Bring on the Christmas stories and peace

Column by Ken Rolheiser

Warm thoughts of Christmas and the birth of love touch our hearts just as the dead of winter starts to grip us on the cold December days. Christmas stories fill us with hope and joy once again. From death comes rebirth.

There is an inspirational Christmas story told about an Indiana woman whose abusive husband abandoned her and their six children. In her efforts to feed them she got a job working at the Big Wheel truck stop. She worked nights so a sitter could tend her sleeping family.

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The tires on her old car leaked so badly she had to fill them before she went to work and after her shift. One night she left work to find four new tires in her Chevy. She struggled on, painting some of the old toys so she would have something to put under the tree on Christmas morning.

As she left work Christmas night, she hoped she would get home in time to put the toys under the small cedar she had found by the road-side. Her attention was caught by some dark shadows inside the car.

Climbing in, she faced the back seat and investigated the box shapes. One had clothes in a range of sizes. There were toys and boxes of food.

As she drove back through empty streets the sun slowly rose on the most amazing

Christmas Day of her life. She sobbed with gratitude. The joy on the faces of her little ones that precious morning told her there were angels in Indiana that long-ago December, and they all hung out at the Big Wheel truck stop.

God still sends the angels of Heaven to our aid, even as he once sent them to uncouth shepherds to announce the birth of love in a manger.

Another story reminds us to “stay awake” spiritually. According to Cherokee traditions when the trees were first created, they were given a challenge to stay awake for seven days and seven nights. The first day and night were easy, but by the third night some of the trees were nodding off.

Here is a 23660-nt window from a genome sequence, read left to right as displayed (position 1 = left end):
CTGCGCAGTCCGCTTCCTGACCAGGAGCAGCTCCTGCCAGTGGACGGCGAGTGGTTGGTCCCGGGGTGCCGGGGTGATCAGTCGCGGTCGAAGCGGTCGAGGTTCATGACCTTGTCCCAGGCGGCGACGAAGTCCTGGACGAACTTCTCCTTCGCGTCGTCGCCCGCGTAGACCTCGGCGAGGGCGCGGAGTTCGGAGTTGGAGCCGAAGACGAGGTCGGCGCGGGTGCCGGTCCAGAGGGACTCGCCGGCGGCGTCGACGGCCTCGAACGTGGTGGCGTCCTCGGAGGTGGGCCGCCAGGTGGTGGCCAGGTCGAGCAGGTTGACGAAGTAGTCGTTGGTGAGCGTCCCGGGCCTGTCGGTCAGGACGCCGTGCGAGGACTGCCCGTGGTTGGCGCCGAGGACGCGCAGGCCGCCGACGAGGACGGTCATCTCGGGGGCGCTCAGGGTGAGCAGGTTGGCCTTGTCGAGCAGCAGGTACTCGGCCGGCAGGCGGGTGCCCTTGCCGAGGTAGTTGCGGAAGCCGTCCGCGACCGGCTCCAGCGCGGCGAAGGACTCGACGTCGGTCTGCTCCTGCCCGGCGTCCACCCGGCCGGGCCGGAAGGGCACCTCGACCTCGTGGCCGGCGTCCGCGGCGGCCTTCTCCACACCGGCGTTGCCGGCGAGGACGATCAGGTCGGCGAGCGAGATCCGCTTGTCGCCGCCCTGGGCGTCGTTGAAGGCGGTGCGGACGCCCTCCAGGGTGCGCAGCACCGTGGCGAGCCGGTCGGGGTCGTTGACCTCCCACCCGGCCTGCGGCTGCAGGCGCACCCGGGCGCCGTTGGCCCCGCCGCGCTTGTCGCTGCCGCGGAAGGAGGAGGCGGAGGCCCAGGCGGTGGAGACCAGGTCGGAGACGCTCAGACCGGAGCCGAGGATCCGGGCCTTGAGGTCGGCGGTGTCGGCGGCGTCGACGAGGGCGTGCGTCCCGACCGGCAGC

On the eighth day only the coniferous trees remained awake. As a reward the creator allowed them to remain ever green and to provide shelter for the birds even in the harshest winter winds.

Advent, too, challenges us to “stay awake.” Liturgical readings about the end times remind us that there will be a reward for those who keep a warm heart towards their family and neighbours. We will be judged on how well we have loved.

“Christmas brings us all back to the crib of life to start over again: aware of what has gone before, conscious that nothing can last, but full of hope that this time, finally, we can learn what it takes to live well, grow to full stature of soul and spirit, and get it right” – Joan Chittister.

Christmas is the time to send messages to those we love. It is a time to share peace in a world of conflict. Consider how many times God forgives us if we but ask. Now think of that brother or sister or another that you find it impossible to forgive even once.

“Forgive us our trespasses as we forgive those who trespass against us.” This year, from sheer repetition, let’s get it right!